La Chienne (1931) Director: Jean Renoir
La Chienne (sometimes called “The Bitch”) is the second sound film of the great Jean Renoir’s career, son of painter Pierre-Auguste Renoir. It was later remade by Fritz Lang as Scarlet Street in 1945. Michel Simon, the lead actor, is best remembered for his roles in other films: Boudu Saved From Drowning and L’Atalante by Jean Vigo.
It is a film about an ordinarily miserable man, Maurice Legrand, who aspires to be a painter, but his shrew of a wife disapproves and threatens to throw out all his artwork for cluttering the house. He works a low wage job as a cashier. One night, he stumbles upon a man abusing a woman in the street and he jumps to defend her. He brings her home and she tells him that she was being hit by her brother (though she is actually a prostitute and the man abusing her was her pimp). Out of pity, he rents an apartment for her and she becomes his mistress (to afford this he steals money from his company). He hides his art at her apartment, but her pimp soon returns and sells them all under an alias name and they make a lot of money. Meanwhile Maurice plots to be rid of his wife so that he can finally be with his mistress. Then, Maurice discovers his mistress and her “brother” (a.k.a. her pimp) in bed together and he is devastated. The girl claims she was only with Maurice for his money. Maurice attacks her with a knife and kills her as a musician plays songs of love out in the street. When the body is found her pimp is blamed and promptly executed, and Maurice’s life spirals out of control and he lives like a vagrant. In the end, he runs into a fellow acquaintance who is also a vagrant. They look at artwork on the street and a painting by Maurice goes by and into a car, however Maurice is too distracted by finding money on the ground. The painting speeds away in a car and Maurice and his friend walk away laughing about the food they will eat tonight as Maurice says “Life is beautiful.”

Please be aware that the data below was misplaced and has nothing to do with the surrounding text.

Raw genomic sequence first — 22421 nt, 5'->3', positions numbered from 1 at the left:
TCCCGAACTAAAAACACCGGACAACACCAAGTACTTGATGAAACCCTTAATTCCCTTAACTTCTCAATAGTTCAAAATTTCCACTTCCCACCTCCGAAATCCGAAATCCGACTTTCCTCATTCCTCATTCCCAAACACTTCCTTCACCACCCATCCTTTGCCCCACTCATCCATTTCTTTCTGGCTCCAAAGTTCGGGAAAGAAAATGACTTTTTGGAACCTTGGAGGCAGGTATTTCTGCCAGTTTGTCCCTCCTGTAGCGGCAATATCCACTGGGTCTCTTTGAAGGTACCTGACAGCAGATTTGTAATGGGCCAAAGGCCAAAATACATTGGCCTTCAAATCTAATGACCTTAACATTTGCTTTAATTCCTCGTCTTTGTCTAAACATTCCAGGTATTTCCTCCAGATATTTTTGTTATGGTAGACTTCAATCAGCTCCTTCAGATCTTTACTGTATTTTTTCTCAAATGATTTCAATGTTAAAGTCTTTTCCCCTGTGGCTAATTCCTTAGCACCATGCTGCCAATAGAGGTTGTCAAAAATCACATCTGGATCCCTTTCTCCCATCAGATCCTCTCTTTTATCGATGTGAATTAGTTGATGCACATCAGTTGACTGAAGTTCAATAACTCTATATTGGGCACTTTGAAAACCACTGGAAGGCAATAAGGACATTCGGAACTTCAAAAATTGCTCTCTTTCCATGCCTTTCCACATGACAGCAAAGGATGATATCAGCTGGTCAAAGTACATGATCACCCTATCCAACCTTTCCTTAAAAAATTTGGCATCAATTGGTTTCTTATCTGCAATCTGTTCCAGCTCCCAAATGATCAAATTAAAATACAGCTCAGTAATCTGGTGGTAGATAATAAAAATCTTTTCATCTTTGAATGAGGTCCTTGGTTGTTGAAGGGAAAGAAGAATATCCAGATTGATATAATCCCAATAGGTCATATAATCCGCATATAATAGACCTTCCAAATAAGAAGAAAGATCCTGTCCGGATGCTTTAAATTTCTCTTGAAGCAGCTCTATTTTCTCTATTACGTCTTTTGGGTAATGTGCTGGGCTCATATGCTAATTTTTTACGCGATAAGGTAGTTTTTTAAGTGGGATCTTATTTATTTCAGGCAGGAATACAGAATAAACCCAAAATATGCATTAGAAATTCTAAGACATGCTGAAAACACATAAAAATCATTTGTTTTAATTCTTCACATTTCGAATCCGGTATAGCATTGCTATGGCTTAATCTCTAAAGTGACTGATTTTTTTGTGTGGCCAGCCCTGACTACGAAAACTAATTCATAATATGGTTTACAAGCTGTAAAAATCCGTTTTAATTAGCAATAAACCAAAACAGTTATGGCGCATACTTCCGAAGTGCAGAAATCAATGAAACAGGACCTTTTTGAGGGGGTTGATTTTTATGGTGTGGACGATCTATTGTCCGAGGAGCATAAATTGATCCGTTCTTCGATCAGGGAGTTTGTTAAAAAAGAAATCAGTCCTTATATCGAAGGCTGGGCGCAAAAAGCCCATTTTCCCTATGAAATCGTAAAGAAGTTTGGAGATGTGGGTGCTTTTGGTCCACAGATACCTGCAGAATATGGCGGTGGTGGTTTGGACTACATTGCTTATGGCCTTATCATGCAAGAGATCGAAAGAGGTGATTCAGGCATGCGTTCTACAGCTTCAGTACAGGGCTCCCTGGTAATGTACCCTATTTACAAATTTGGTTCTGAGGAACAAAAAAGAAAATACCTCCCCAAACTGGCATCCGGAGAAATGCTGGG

An odd anecdote about the film: Michel Simon, the main actor, fell in love offstage with the young woman, who fell in love with the actor playing the pimp. Shortly after the film was completed the actor who played the pimp, who could barely drive, took her for a drive that crashed the car and killed her. Michel Simon fainted at her funeral, blamed Renoir for her death, and threatened him with a gun.
This tragic film is remarkably morbid. It is a twisted film in many respects – the story of a low class man who is swindled by a prostitute and her pimp. His upper-class values are overturned as he turns from a life of As with other early Renoir films, it has been interpreted as a commentary on bourgeois society. It is an excellent film.